“What if we instead showed that those laborers in the vineyard had it better than the idlers in the market?”
This Sunday’s Gospel brings us yet another parable about the kingdom. It doesn’t follow the other kingdom parables we heard back in July, which came from the Kingdom Discourse in Jesus’ public ministry (Matthew 13). Instead, this one comes later, shortly after the rich young man comes to ask Jesus what he has to do to gain eternal life (Matthew 19:16).
After he goes away sad, unwilling to part with his possessions, Peter asks Jesus: “We have given up everything and followed you. What will there be for us?” Jesus reassures him, “Amen, I say to you that you who have followed me, in the new age, when the Son of Man is seated on his throne of glory, will yourselves sit on twelve thrones, judging the twelve tribes of Israel. And everyone who has given up houses or brothers or sisters or father or mother or children or lands for the sake of my name will receive a hundred times more, and will inherit eternal life. But many who are first will be last, and the last will be first” (Matthew 19:28-30).
Then we get this somewhat enigmatic parable about the landowner and the vineyard workers. What if Jesus was preparing the Apostles for what they were to do when that young man did come back, years later?
Think of it: what if, twenty years later, that man–not so young anymore–comes back to the Apostles? He’s ready now. He wants to become a Christian. He’s ready to do what it takes to follow Christ.
These Apostles have suffered and sacrificed. They have been whipped. James has been killed. Now this guy wants to join us, after he’s spent the last twenty years living off his riches, eating and drinking, living comfortably? Perhaps as he’s facing the end of his life, now he’s decided to become Christian? It would be tempting to tell him he had already been given his chance, wouldn’t it? …Or do they welcome him into the Church because they are so happy and want him to be happy too?
Of all the kingdom parables, this one can be hardest for cradle Catholics. It’s easy to view ourselves as the early workers. Are we workers working in the heat of the day? Perhaps it’s easy to be jealous of those who came at the end but received the same payment.
At first glance, it is easy to imagine myself getting angry. I worked hard the entire day…when seemingly I did not have to? I could just come in at the very end and collect my same denarius. How is that justice? Why didn’t I spend the day goofing off? I should have spent my life having fun, not worrying about the commandments or precepts of the Church. Why not make a deathbed confession and receive the same heavenly reward?
I remember being taught that we should not aim for deathbed confessions, because death could come at any time. Don’t rely on being in the last group of workers because you might not have a chance for confession. What happens if by the end of your life, your heart is too hardened and you don’t want to repent? What if death comes unannounced?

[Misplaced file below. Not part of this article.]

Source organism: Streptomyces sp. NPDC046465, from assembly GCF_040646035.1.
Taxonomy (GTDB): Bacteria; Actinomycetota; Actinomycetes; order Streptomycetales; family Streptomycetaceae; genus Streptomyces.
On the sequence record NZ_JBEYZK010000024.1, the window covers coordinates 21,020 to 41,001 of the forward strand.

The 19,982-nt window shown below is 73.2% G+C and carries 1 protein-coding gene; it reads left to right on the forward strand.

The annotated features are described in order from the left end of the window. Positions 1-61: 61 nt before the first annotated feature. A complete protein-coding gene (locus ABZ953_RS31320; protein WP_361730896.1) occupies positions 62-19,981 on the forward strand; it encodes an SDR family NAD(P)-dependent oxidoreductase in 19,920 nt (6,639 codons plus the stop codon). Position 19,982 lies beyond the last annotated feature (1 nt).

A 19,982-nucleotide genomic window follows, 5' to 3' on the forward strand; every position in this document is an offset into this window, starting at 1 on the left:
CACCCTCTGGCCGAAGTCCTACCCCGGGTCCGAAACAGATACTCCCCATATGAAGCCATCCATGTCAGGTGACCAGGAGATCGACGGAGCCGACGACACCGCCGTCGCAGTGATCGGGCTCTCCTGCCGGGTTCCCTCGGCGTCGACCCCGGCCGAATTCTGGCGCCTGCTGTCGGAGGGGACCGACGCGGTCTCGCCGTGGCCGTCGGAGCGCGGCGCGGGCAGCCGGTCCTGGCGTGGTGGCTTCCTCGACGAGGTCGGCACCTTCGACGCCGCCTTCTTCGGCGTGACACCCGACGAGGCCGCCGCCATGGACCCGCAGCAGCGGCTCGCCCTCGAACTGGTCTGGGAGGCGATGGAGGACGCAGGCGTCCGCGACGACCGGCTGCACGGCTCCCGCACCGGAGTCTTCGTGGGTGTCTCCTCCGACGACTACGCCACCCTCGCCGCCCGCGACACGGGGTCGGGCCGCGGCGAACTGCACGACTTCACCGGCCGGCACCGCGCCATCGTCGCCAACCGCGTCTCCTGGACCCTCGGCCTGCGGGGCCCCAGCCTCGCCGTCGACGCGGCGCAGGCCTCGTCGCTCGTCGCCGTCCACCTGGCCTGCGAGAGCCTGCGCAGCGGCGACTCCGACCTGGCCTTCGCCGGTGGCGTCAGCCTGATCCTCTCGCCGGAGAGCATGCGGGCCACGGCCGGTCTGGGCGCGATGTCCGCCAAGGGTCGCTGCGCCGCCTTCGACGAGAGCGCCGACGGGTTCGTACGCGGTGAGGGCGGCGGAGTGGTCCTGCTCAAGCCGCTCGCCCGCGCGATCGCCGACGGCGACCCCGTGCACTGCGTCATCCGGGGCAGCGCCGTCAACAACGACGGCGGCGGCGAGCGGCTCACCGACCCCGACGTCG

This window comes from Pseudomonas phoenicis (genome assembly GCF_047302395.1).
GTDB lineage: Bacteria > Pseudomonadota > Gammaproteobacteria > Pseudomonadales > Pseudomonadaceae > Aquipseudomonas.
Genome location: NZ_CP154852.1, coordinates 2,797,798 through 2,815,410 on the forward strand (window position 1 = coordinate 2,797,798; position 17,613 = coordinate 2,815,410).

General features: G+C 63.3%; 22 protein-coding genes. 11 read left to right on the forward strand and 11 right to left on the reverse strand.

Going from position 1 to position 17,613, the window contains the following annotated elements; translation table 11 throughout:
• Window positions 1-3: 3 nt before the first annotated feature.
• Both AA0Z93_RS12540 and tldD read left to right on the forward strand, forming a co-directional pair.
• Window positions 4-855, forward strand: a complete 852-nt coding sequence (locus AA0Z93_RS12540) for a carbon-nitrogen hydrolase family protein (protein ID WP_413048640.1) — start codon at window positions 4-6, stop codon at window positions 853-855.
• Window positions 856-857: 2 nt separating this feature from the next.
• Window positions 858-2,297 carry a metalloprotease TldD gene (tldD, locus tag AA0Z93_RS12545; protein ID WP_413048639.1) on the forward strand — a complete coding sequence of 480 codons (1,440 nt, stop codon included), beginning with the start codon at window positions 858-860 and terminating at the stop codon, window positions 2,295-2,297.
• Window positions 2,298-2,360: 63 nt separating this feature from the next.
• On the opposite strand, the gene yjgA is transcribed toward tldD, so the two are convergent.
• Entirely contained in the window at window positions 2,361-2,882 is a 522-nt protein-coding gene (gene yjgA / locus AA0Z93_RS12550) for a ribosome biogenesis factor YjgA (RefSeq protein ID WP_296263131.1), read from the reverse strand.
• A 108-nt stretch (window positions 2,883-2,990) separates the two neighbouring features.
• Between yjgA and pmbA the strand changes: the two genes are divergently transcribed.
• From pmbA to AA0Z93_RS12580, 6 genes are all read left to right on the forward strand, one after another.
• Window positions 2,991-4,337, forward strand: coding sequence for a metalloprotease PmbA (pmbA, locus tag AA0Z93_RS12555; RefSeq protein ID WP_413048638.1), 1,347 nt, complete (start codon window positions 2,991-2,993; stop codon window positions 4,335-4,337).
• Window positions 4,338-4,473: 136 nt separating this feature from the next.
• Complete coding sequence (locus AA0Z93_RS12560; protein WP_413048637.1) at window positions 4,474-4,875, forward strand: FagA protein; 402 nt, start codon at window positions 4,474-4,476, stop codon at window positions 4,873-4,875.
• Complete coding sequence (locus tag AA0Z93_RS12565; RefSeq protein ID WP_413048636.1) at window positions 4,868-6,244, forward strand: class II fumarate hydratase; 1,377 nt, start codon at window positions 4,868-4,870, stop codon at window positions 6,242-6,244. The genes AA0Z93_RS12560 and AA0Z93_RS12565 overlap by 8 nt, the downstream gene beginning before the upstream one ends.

Looking back, while not only is this a skewed presentation of the mercy of God, this is one of the least helpful ways to teach this parable. It fits into a spirituality based on fear, a morality based on rules, and a view of God as judge. But for many Catholics, this is our view of God, whether we are aware of it or not. I must spend my days being a good Catholic, obeying all the rules, getting an A+ on my heavenly report card, just in case judgment comes quicker than expected.
What if we instead showed that those laborers in the vineyard had it better than the idlers in the market? What if we taught that working for the King is a good thing? Do we really believe the early workers were blessed to get the job early? Is it not a gift to spend their day – their lives – as active members of a beautiful Church, the Body of Christ, working for Jesus?
If we present the Gospel as a list of rules, it is no wonder people would rather shoot for those deathbed confessions.
As the early workers, we must ask ourselves: how are we examples of the Christian life? Do we show people a life that is full and abundant? Do we exemplify a life full of joy? If so, they’ll want to join us in the vineyard. If instead we show them a life burdened by rules, pessimism, and thankless labor, why would they want to hear this supposed “good” news?
Are we happy to be working for the Father? Are we living as free sons and daughters in the house of our loving Father? Or are we the older son in the parable of the the prodigal son, who is living with his loving Father but sees himself as a slave (Luke 15:11-32)?
Do we see God as the Divine Scorekeeper or the Divine Lover? He wants us to rejoice in his vineyard. Let us examine our witness and see what we are preaching to the world.
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